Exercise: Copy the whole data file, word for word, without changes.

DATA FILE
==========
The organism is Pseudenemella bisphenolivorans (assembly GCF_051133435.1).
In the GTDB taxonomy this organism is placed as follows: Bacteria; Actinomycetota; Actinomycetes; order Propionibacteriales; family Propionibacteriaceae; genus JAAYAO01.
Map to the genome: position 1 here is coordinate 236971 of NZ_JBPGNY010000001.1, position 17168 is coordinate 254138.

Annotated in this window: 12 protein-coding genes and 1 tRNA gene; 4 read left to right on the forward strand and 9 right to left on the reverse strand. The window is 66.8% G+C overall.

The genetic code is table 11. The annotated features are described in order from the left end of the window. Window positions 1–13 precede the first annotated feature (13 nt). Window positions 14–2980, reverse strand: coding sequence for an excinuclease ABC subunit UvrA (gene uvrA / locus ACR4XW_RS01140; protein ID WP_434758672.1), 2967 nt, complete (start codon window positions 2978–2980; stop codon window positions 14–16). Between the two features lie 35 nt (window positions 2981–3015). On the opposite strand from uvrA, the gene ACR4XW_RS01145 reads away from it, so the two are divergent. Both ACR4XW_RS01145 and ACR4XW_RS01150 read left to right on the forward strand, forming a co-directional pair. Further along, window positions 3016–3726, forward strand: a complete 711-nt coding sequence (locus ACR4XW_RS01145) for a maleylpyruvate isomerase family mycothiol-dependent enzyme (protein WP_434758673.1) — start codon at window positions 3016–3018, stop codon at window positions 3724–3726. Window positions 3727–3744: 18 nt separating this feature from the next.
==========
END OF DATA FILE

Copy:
The organism is Pseudenemella bisphenolivorans (assembly GCF_051133435.1).
In the GTDB taxonomy this organism is placed as follows: Bacteria; Actinomycetota; Actinomycetes; order Propionibacteriales; family Propionibacteriaceae; genus JAAYAO01.
Map to the genome: position 1 here is coordinate 236971 of NZ_JBPGNY010000001.1, position 17168 is coordinate 254138.

Annotated in this window: 12 protein-coding genes and 1 tRNA gene; 4 read left to right on the forward strand and 9 right to left on the reverse strand. The window is 66.8% G+C overall.

The genetic code is table 11. The annotated features are described in order from the left end of the window. Window positions 1–13 precede the first annotated feature (13 nt). Window positions 14–2980, reverse strand: coding sequence for an excinuclease ABC subunit UvrA (gene uvrA / locus ACR4XW_RS01140; protein ID WP_434758672.1), 2967 nt, complete (start codon window positions 2978–2980; stop codon window positions 14–16). Between the two features lie 35 nt (window positions 2981–3015). On the opposite strand from uvrA, the gene ACR4XW_RS01145 reads away from it, so the two are divergent. Both ACR4XW_RS01145 and ACR4XW_RS01150 read left to right on the forward strand, forming a co-directional pair. Further along, window positions 3016–3726, forward strand: a complete 711-nt coding sequence (locus ACR4XW_RS01145) for a maleylpyruvate isomerase family mycothiol-dependent enzyme (protein WP_434758673.1) — start codon at window positions 3016–3018, stop codon at window positions 3724–3726. Window positions 3727–3744: 18 nt separating this feature from the next.